Back in the summer of 1990 I jumped on a plane to Switzerland with my good friend Roger. Our first stop was the Lugano Fife & Drum Muster in the beautiful Italian part of Switzerland. After a brief stay in Lugano, which involved meeting my good friend Massimo for the first time and escapades at a youth hostile, Roger an I boarded an overnight train to Basel. The train was full, and Roger’s drum case was too wide to fit into the train car. So, his drum spent the night between cars and we spent the night trying to sleep in the aisle way. Being young and naive, and hearing horror stories of how the train cars often split during the night, leading the unsuspecting traveler to Liechtenstein instead of Basel, we felt fortunate to arrive in Basel in good shape, good spirits, and with all our instruments.
We then made our way to the airport, where we were to meet up with the Ancient Mariners, who were arriving for their visit with the Swiss Mariners. We walked in to find the Swiss Mariners, who we had never met, all standing in the waiting area, looking through a glass wall, where they were expecting to see the Ancient Mariners arrive at any moment. We walked up behind them and said hello, which entirely confused them since there was only one way through that glass wall…and we didn’t come through it. Apparently nobody told them we were coming early by train.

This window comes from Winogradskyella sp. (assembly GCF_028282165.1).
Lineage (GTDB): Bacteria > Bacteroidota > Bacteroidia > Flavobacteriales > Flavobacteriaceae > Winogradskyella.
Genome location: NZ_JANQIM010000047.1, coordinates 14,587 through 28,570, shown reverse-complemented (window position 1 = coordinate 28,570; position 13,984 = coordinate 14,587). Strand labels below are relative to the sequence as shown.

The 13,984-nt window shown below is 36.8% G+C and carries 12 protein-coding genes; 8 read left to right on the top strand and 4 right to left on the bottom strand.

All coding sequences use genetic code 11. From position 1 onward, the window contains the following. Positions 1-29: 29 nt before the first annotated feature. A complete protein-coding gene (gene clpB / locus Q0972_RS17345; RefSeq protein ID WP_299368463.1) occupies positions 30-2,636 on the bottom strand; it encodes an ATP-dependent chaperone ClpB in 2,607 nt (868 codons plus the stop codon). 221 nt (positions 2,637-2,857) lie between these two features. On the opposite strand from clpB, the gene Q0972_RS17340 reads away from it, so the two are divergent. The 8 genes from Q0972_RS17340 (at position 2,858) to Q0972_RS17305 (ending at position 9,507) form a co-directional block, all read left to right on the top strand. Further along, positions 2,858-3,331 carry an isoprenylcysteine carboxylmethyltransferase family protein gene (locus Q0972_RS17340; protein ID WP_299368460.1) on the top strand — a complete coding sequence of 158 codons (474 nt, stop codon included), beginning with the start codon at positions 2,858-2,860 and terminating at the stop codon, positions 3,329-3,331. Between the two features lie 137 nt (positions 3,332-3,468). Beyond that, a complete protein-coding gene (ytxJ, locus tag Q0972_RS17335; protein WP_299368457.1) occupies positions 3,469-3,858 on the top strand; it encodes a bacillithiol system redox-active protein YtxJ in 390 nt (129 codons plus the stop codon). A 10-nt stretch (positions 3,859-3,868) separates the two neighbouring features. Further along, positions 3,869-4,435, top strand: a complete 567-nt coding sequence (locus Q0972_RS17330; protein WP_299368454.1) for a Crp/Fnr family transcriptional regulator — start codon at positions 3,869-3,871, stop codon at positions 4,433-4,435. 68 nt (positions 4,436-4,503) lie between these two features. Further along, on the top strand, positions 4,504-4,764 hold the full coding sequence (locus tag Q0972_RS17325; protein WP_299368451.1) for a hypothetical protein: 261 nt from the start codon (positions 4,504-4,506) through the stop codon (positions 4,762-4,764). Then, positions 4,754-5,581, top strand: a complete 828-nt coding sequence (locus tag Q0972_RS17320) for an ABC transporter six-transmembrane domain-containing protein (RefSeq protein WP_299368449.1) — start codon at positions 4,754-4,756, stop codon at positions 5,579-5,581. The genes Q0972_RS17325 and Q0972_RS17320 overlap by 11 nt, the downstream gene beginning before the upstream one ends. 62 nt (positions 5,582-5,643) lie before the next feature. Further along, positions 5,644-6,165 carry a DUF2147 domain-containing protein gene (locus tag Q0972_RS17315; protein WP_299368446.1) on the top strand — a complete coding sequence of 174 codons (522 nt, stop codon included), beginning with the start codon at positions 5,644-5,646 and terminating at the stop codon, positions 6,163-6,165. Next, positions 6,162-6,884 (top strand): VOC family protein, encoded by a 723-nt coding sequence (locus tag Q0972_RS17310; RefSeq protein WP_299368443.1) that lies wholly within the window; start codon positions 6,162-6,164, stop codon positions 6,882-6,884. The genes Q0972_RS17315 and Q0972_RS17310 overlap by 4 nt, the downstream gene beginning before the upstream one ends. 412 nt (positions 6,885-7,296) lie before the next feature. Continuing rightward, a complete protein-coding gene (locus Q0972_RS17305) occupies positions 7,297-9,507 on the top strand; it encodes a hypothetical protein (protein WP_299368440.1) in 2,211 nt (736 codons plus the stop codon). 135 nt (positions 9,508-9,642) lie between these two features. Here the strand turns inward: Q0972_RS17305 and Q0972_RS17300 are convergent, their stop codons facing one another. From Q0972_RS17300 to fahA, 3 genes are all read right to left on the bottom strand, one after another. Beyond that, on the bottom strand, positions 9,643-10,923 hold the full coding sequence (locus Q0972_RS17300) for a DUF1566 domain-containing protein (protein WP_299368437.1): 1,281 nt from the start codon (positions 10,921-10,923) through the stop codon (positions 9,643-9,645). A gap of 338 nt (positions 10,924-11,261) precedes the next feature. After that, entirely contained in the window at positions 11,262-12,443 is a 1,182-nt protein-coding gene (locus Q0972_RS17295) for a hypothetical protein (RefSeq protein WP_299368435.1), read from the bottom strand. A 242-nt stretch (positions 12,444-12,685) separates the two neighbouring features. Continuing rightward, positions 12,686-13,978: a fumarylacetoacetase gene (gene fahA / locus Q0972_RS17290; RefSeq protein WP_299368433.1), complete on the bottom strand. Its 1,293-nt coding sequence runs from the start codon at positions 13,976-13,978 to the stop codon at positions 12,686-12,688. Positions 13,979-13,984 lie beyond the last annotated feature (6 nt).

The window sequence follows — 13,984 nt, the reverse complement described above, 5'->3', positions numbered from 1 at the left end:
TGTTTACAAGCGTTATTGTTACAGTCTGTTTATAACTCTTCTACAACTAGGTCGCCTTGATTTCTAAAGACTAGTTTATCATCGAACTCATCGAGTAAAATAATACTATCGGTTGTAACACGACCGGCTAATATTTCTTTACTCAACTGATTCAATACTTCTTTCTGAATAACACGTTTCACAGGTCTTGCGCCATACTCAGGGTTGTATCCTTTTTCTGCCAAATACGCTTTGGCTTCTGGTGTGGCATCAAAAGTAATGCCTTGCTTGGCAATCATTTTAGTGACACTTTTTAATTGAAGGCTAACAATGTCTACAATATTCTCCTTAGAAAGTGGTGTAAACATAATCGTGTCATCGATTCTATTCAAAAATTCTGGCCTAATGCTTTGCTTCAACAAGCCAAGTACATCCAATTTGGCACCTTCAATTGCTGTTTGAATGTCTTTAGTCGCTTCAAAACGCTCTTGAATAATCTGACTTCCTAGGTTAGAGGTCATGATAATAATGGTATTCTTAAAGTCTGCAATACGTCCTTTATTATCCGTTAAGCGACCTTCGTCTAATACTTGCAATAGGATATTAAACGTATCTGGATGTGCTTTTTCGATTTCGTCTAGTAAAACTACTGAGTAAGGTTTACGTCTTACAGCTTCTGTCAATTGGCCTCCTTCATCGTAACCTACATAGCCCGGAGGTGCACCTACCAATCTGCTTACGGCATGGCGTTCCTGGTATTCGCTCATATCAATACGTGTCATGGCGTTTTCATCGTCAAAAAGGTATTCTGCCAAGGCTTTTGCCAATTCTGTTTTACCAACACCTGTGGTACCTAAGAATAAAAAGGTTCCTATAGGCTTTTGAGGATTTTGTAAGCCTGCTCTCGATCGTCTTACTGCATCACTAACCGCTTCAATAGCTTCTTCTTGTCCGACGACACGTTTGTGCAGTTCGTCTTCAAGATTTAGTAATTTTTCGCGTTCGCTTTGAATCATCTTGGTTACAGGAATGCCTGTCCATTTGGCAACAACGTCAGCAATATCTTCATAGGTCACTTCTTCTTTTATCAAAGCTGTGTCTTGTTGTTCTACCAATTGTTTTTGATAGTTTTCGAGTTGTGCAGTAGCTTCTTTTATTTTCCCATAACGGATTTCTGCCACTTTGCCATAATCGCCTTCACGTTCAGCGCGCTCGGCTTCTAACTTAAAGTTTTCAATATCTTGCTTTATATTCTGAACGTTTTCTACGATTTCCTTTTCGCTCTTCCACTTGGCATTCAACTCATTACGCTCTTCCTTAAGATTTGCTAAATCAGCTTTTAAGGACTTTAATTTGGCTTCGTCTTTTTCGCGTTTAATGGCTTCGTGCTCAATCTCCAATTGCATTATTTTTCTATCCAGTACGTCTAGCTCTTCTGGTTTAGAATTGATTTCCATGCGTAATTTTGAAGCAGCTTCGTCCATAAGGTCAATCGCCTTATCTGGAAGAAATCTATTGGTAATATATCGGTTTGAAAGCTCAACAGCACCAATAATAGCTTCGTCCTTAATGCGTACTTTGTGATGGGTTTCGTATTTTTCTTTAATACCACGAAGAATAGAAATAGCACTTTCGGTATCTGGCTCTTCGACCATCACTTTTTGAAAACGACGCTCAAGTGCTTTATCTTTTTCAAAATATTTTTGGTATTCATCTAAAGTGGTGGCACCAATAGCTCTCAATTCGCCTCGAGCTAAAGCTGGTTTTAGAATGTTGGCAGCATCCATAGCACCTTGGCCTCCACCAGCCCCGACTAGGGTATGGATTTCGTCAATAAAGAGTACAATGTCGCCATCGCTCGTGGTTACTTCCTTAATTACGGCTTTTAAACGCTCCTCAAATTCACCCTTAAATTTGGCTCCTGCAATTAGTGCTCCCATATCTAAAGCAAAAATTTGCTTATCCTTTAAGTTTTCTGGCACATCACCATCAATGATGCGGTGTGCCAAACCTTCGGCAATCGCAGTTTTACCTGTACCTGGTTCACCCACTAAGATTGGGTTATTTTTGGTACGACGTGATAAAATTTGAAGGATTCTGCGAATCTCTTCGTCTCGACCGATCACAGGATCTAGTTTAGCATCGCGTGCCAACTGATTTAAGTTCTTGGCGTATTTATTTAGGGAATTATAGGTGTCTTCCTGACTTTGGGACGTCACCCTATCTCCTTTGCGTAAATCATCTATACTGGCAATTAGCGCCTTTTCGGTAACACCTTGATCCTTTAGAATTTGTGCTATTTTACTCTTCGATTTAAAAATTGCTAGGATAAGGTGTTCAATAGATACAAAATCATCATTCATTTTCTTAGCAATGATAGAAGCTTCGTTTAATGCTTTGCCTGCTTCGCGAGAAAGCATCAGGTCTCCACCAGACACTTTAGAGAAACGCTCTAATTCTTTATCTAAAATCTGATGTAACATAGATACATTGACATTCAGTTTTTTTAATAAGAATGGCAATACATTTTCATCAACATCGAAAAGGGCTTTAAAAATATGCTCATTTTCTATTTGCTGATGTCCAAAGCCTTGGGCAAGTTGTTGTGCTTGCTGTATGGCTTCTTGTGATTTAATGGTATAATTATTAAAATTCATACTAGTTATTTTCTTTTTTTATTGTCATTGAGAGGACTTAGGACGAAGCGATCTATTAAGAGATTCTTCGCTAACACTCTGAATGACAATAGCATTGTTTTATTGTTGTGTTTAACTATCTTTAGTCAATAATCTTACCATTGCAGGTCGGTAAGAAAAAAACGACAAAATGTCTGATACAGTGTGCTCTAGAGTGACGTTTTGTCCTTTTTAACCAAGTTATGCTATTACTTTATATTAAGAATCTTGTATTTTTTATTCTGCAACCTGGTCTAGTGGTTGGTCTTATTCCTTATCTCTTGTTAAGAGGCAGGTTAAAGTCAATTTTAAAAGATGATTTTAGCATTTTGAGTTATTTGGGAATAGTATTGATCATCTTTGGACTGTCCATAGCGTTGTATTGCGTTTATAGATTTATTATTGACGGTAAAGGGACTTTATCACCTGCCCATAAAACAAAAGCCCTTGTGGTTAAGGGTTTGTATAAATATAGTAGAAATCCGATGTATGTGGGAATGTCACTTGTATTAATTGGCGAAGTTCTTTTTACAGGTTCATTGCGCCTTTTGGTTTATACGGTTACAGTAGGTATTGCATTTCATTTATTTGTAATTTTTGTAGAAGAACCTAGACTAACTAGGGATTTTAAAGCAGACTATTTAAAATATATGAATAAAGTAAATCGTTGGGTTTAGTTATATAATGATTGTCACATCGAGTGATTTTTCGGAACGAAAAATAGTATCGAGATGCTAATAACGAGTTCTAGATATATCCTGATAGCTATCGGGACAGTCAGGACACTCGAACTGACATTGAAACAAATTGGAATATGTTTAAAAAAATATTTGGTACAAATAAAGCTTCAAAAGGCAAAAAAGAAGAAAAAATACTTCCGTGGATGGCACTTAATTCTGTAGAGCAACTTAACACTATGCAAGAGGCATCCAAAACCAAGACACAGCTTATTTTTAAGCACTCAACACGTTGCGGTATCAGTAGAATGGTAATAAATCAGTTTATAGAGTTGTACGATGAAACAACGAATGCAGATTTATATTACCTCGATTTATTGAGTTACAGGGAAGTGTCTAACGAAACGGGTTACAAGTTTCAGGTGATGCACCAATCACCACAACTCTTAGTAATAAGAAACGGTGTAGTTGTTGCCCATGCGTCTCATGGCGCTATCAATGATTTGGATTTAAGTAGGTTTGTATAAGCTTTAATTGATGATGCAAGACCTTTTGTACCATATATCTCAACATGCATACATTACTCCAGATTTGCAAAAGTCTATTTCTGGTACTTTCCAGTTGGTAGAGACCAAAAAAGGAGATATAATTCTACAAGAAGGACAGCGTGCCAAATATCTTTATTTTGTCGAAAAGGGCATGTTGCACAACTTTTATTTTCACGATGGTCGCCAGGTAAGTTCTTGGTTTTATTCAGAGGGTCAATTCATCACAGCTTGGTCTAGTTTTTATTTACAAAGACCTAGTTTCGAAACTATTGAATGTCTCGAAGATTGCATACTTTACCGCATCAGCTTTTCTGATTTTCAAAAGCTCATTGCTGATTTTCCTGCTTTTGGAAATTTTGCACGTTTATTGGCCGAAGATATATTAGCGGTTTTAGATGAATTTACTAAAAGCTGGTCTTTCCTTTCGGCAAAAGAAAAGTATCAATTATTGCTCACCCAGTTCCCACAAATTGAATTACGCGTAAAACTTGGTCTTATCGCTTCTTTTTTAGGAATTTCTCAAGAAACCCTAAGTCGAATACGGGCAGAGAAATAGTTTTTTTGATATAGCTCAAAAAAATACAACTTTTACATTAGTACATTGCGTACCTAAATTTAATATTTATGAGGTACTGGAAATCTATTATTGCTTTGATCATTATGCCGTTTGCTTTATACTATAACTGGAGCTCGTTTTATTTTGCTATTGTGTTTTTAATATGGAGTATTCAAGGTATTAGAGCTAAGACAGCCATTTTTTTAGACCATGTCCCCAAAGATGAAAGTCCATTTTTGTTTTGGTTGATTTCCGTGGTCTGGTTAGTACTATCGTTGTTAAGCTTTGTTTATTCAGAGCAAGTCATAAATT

After a brief explanation, a good laugh was had by all. The Ancient Mariners showed up ten or fifteen minutes later, we all had the first of many beers and a week of celebrating had commenced.